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Technical Briefs

One Versus Two Implant-Retained Dentures: Comparing Biomechanics Under Oblique Mastication Forces

[+] Author and Article Information
Jarosław Żmudzki

Associate Professor

Grzegorz Chladek

Associate Professor
Faculty of Mechanical Engineering,
Silesian University of Technology,
Konarskiego 18a,
Gliwice 44-100, Poland

Jacek Kasperski

Associate Professor
Department of Prosthetic Dentistry,
Medical University of Silesia,
pl. Akademicki 17,
Bytom 41-902, Poland

Leszek A. Dobrzański

Professor
Faculty of Mechanical Engineering,
Silesian University of Technology,
Konarskiego 18a,
Gliwice 44-100, Poland

1Corresponding author.

Contributed by the Bioengineering Division of ASME for publication in the JOURNAL OF BIOMECHANICAL ENGINEERING. Manuscript received October 27, 2012; final manuscript received February 11, 2012; accepted manuscript posted March 8, 2013; published online April 24, 2013. Assoc. Editor: Barclay Morrison.

J Biomech Eng 135(5), 054503 (Apr 24, 2013) (4 pages) Paper No: BIO-12-1520; doi: 10.1115/1.4023985 History: Revised February 11, 2012; Received October 27, 2012; Accepted March 08, 2013

The results from clinical tests of single implant-retained dentures (SIDs) are quite promising. However, the biomechanics of SIDs are still insufficiently determined. The aim of the study was to compare the implant loads and pressures beneath one and two implant-retained dentures (TIDs) under oblique mastication forces. The finite element method was used to conduct a model analysis in order to compare loading of the denture attachment onto the implant that accompanies oblique mastication forces in the cases of SIDs and TIDs. The possibility of a denture detaching and sliding on the mucous membrane surface was simulated. The SID solution faced a more remarkable tilt in the direction of the mastication forces, a higher pressures on the mucous membrane surface, and higher implant loadings. The hingelike restraints in the TID favored utilization of the support in the posterior area. The higher pressure values for the SID can be confusing and could lead to inaccurate conclusions about the acceptability of the SID. In the TID, the same areas of the mucous membrane were persistently loaded, independent of the occlusal force direction. In contrast, in the SID the full freedom of rotational movement enhances alternating use of the mucous membrane. This finding explains the more frequent sores in the mucous membrane beneath the TID than beneath the SID.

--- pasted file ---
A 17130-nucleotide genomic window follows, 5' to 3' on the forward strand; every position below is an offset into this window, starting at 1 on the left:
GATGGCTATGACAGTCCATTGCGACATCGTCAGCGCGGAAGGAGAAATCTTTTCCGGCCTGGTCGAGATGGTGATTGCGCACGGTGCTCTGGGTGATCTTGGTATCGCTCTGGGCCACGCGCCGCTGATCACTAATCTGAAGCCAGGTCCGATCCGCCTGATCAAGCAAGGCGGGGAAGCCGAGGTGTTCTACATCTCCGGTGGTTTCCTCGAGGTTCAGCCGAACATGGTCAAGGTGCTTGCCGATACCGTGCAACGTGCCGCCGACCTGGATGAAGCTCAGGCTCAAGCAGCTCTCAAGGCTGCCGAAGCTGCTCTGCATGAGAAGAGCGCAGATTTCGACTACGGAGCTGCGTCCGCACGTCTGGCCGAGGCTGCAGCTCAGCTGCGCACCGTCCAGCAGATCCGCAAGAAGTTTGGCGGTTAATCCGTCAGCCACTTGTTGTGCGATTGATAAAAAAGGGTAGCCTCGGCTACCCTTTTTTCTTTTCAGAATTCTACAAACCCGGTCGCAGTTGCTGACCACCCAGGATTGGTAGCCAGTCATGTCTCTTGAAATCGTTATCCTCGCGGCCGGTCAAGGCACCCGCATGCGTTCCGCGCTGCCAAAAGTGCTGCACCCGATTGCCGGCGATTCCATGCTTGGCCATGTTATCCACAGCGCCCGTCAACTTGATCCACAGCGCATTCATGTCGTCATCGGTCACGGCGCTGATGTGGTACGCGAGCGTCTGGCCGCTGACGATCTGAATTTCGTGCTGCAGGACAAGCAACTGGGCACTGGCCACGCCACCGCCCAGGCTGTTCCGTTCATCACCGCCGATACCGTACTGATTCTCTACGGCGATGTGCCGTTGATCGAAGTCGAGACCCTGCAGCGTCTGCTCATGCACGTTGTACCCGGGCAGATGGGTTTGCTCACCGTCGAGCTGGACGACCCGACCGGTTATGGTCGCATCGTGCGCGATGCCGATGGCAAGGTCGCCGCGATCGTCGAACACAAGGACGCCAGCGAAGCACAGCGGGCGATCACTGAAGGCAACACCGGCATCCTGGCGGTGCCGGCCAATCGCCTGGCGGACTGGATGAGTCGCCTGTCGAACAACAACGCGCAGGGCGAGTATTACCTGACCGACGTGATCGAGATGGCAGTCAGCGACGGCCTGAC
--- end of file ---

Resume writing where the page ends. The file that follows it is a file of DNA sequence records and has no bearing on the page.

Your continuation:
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Figures

Grahic Jump Location
Fig. 1

Finite element analysis conditions: model of a denture on an atrophied denture foundation, occlusal forces, and directional constraints RX, RY, and RZ for the calculation of implant loads for SID or TID

Grahic Jump Location
Fig. 2

Loads of attachments and pressures beneath dentures for SID and TID: (a) for the vertical 100 N occlusal force, (b) for the simulated oblique mastication force of 100 N vertical and 100 N horizontal, and (c) for a soft mucous membrane

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